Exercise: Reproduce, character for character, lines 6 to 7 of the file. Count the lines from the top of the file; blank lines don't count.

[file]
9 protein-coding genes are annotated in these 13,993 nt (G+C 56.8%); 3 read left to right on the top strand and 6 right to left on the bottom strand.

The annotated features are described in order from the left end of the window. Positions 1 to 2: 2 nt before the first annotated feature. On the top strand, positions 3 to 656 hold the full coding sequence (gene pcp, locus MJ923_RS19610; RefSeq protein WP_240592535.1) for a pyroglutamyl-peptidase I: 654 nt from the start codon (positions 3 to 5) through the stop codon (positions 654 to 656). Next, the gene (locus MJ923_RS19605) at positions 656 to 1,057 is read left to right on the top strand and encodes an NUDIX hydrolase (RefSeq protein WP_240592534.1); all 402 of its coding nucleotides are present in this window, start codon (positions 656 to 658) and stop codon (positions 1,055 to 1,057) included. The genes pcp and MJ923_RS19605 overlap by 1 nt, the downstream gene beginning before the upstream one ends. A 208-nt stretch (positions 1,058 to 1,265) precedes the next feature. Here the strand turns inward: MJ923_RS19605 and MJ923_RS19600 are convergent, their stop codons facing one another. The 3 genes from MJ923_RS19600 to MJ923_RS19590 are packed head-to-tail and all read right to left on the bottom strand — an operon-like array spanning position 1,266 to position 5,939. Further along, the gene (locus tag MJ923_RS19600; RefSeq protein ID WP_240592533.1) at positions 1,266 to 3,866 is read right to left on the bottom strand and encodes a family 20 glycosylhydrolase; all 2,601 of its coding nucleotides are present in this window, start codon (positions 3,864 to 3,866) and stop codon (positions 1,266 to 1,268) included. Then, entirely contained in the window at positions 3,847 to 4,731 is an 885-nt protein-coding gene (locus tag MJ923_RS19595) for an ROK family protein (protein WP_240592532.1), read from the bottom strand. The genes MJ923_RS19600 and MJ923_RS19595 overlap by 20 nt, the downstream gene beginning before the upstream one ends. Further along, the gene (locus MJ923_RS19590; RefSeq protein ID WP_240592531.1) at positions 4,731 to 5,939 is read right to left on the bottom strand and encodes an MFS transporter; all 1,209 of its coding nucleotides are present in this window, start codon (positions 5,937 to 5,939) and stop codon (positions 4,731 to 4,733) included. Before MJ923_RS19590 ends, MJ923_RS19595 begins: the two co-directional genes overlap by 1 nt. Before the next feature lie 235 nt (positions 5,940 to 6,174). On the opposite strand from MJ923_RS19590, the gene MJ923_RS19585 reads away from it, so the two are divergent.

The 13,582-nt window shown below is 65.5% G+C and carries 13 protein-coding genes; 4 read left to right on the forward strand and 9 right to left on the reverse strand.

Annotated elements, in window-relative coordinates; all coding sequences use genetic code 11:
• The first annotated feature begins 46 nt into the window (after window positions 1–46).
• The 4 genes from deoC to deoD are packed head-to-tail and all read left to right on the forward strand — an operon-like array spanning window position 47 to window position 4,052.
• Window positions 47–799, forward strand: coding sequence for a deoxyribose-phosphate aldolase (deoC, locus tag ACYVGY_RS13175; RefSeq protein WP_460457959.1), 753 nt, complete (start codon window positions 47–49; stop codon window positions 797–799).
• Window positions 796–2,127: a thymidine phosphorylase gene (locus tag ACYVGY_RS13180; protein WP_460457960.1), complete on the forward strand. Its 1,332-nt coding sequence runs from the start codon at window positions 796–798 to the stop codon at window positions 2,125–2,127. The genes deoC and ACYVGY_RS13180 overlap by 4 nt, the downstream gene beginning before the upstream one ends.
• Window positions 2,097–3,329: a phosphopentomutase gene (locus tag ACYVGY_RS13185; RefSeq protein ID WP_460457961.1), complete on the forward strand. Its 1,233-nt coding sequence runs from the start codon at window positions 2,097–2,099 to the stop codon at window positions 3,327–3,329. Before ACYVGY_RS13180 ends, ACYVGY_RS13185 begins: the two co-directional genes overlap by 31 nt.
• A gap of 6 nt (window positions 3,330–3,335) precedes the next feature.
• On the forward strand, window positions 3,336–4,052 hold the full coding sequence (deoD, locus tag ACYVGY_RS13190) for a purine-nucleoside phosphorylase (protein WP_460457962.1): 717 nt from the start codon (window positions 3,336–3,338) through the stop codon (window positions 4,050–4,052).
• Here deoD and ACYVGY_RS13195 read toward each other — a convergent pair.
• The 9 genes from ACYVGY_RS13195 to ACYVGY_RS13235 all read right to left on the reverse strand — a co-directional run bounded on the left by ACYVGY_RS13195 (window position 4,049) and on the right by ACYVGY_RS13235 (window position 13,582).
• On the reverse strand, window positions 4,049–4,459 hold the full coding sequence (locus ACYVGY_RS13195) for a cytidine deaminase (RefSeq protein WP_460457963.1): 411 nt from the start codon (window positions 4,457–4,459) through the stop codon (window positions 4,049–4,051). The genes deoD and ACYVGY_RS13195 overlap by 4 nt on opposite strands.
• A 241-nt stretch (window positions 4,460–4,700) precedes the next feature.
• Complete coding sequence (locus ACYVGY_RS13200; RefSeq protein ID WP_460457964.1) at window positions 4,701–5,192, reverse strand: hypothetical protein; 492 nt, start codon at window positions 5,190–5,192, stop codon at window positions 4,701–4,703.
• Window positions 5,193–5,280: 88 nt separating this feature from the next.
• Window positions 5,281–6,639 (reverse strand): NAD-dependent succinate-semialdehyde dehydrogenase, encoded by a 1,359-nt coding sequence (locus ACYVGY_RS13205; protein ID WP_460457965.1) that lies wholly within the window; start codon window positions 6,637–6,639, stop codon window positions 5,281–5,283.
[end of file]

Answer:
• The 4 genes from deoC to deoD are packed head-to-tail and all read left to right on the forward strand — an operon-like array spanning window position 47 to window position 4,052.
• Window positions 47–799, forward strand: coding sequence for a deoxyribose-phosphate aldolase (deoC, locus tag ACYVGY_RS13175; RefSeq protein WP_460457959.1), 753 nt, complete (start codon window positions 47–49; stop codon window positions 797–799).